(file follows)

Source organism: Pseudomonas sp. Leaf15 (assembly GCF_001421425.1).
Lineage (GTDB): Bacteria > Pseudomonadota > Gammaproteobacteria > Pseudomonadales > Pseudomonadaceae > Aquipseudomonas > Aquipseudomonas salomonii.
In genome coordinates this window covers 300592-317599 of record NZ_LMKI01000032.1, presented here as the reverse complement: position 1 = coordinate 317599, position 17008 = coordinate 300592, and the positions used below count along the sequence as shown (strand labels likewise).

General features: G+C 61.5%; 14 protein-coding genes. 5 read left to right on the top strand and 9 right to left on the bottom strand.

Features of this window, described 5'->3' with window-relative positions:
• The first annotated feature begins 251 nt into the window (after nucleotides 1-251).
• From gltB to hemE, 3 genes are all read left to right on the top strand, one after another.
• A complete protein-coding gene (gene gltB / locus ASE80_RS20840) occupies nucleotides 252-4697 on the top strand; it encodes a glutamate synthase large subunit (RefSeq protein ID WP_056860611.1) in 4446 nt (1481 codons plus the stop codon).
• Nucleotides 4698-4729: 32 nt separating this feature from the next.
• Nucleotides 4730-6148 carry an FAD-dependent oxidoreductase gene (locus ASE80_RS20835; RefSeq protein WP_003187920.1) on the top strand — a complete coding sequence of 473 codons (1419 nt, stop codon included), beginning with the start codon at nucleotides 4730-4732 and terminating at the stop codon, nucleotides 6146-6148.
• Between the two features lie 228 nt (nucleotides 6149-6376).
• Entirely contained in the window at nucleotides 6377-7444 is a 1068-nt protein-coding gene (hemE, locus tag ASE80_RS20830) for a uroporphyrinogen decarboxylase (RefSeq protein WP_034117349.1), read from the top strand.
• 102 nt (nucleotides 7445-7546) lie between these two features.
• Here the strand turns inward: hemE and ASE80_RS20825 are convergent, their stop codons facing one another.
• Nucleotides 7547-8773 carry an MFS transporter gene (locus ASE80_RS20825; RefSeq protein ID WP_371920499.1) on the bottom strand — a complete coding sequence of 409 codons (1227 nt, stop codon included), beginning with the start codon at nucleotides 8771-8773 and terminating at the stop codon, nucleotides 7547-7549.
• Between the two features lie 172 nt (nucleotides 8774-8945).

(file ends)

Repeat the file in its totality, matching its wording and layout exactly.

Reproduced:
Source organism: Pseudomonas sp. Leaf15 (assembly GCF_001421425.1).
Lineage (GTDB): Bacteria > Pseudomonadota > Gammaproteobacteria > Pseudomonadales > Pseudomonadaceae > Aquipseudomonas > Aquipseudomonas salomonii.
In genome coordinates this window covers 300592-317599 of record NZ_LMKI01000032.1, presented here as the reverse complement: position 1 = coordinate 317599, position 17008 = coordinate 300592, and the positions used below count along the sequence as shown (strand labels likewise).

General features: G+C 61.5%; 14 protein-coding genes. 5 read left to right on the top strand and 9 right to left on the bottom strand.

Features of this window, described 5'->3' with window-relative positions:
• The first annotated feature begins 251 nt into the window (after nucleotides 1-251).
• From gltB to hemE, 3 genes are all read left to right on the top strand, one after another.
• A complete protein-coding gene (gene gltB / locus ASE80_RS20840) occupies nucleotides 252-4697 on the top strand; it encodes a glutamate synthase large subunit (RefSeq protein ID WP_056860611.1) in 4446 nt (1481 codons plus the stop codon).
• Nucleotides 4698-4729: 32 nt separating this feature from the next.
• Nucleotides 4730-6148 carry an FAD-dependent oxidoreductase gene (locus ASE80_RS20835; RefSeq protein WP_003187920.1) on the top strand — a complete coding sequence of 473 codons (1419 nt, stop codon included), beginning with the start codon at nucleotides 4730-4732 and terminating at the stop codon, nucleotides 6146-6148.
• Between the two features lie 228 nt (nucleotides 6149-6376).
• Entirely contained in the window at nucleotides 6377-7444 is a 1068-nt protein-coding gene (hemE, locus tag ASE80_RS20830) for a uroporphyrinogen decarboxylase (RefSeq protein WP_034117349.1), read from the top strand.
• 102 nt (nucleotides 7445-7546) lie between these two features.
• Here the strand turns inward: hemE and ASE80_RS20825 are convergent, their stop codons facing one another.
• Nucleotides 7547-8773 carry an MFS transporter gene (locus ASE80_RS20825; RefSeq protein ID WP_371920499.1) on the bottom strand — a complete coding sequence of 409 codons (1227 nt, stop codon included), beginning with the start codon at nucleotides 8771-8773 and terminating at the stop codon, nucleotides 7547-7549.
• Between the two features lie 172 nt (nucleotides 8774-8945).